Margaret Fell (1614-1702): A Brief Biography Of The Mother Of Quakerism -- By: Sally Bruyneel
PP 9:3 (Summer 1995) p. 5
Margaret Fell (1614-1702):
A Brief Biography Of The Mother Of Quakerism
A doctoral student in Theology, Sally Bruyneel serves as Program Coordinator for the Orange County (CA) Chapter of CBE. Her work on Margaret Fell has included presentations to the American Academy of Religion (Western Region), and to the Friends Center at Azusa Pacific University.
Margaret Fell, known to many as the “Mother of Quakerism,” is arguably one of the most fascinating figures in Western religious history. Though frequently overlooked by historians, Margaret Fell played a germinal role in the development of the Friends (Quaker) movement, and her life presents a compelling picture of the power of faith and the cost of discipleship. From her position as an educated woman of power and social standing in Cromwell’s England, Fell was able to defend and nurture Quaker founder George Fox and his followers, many of whom endured persecution or death as the movement grew. In addition to bringing organization and stability to the early Friends movement, she was also an able biblical exegete who authored sixteen books on Quaker distinctives such as pacifism, the role of women in the Church, and eschatology. Fearless in defense of her beloved fellow Quakers, Margaret Fell endured dungeons, met with Kings, and ultimately sacrificed all that she owned for her faith.
Margaret was born in 1614 into the landed Askew family in Lancashire, England. Educated in keeping with her privileged social status, Margaret inherited both money and property at her father’s death. In 1632 she married barrister Thomas Fell, a puritan destined for a judgeship and service in Parliament under Cromwell. The couple soon took up residence in the Fell family estate at Swarthmoor Hall; Margaret gave birth to nine children, eight of whom survived into adulthood. It was also there that in 1652 Margaret Fell met George Fox, a powerful preacher with a remarkable command of Scripture. Under his teaching, Margaret experienced a strong spiritual conviction regarding the polite, ineffectual Christianity that she saw about her. Describing this experience, Fell wrote that the words of George Fox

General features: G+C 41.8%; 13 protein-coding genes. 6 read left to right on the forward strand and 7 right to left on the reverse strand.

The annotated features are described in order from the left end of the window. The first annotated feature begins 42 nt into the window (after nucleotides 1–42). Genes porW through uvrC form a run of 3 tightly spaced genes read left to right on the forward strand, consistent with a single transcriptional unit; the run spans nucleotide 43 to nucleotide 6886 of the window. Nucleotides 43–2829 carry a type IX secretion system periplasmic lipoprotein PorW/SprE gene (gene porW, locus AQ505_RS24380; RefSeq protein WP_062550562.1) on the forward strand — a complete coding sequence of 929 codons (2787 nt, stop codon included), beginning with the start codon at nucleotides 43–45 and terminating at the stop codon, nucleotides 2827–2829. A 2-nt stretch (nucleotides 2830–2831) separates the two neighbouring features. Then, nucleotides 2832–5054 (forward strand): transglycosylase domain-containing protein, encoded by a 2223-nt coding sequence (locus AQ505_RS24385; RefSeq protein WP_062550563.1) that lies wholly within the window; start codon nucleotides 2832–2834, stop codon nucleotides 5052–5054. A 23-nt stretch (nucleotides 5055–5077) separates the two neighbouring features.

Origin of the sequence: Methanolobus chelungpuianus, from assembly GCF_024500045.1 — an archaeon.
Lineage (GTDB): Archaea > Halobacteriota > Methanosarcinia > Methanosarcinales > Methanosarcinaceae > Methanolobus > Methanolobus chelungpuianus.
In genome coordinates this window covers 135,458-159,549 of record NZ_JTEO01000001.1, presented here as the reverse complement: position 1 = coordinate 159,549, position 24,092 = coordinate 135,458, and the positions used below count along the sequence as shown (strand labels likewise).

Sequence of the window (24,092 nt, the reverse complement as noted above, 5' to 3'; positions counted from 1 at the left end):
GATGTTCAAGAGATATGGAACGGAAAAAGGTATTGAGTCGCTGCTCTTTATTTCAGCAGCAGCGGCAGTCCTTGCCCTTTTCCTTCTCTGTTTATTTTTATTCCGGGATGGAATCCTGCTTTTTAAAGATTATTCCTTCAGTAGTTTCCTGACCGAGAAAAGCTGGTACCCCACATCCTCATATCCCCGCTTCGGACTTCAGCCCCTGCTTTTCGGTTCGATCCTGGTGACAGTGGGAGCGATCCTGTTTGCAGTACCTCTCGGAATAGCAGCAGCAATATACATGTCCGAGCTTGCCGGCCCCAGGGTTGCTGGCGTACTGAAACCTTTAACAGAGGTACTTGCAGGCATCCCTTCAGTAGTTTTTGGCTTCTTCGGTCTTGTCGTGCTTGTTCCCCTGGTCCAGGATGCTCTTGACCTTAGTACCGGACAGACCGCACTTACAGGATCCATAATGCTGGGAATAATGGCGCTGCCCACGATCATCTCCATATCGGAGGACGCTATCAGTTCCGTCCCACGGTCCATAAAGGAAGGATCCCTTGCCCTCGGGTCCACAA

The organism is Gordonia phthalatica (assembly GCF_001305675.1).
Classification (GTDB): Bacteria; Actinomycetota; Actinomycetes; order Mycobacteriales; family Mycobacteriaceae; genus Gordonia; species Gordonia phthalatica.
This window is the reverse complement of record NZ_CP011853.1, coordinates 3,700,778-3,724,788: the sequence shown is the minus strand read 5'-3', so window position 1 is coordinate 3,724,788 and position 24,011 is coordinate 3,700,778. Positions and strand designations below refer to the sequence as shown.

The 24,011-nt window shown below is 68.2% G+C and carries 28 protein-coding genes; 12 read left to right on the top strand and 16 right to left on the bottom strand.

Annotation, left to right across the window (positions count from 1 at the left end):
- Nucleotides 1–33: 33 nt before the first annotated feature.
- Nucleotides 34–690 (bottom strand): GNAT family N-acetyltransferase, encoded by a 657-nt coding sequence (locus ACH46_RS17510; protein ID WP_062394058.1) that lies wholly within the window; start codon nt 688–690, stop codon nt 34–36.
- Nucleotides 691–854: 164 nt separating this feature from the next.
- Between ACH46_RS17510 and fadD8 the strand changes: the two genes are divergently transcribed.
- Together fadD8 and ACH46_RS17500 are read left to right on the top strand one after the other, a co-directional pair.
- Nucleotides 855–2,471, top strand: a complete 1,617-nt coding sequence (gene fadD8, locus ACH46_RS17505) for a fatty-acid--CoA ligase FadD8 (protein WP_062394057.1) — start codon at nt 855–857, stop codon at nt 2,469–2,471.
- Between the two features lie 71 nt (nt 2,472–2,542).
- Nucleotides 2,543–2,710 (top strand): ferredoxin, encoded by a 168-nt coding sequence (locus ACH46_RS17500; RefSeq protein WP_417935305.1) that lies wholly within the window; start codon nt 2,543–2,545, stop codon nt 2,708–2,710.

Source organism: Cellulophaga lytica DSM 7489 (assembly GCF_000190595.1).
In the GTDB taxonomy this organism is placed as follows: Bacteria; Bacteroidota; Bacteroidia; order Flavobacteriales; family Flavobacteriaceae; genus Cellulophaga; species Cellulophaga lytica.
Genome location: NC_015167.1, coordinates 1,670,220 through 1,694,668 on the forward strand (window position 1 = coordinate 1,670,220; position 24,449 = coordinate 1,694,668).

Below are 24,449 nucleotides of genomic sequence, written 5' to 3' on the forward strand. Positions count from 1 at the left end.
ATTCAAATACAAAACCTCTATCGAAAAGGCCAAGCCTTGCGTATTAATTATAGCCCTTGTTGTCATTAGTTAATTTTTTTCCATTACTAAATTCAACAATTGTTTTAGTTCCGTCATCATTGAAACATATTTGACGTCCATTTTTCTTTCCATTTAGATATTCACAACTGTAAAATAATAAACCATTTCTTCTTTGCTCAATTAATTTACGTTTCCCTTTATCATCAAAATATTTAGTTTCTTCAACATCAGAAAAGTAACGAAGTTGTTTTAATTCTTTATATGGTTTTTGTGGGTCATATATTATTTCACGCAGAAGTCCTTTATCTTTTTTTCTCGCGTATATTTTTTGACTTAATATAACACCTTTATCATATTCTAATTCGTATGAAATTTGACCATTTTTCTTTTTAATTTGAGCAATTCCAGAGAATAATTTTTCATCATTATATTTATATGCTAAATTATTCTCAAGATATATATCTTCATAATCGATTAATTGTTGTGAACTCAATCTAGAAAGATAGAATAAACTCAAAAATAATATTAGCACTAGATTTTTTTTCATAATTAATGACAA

opened me so, that it cut me to the heart; and then I saw clearly that we were all wrong. So I sat down in my pew again, and cried bitterly; and I cried in my spirit to the Lord, ‘We are all thieves; we are all thieves; we have taken the Scriptures in words and know nothing of them in ourselves.’
PP 9:3 (Summer 1995) p. 6
This dramatic encounter filled Margaret Fell with a passionate faith and a new spiritual direction. She took the message first to her own family, where George Fox’s call to spiritual renewal soon touched the entire Fell househol...
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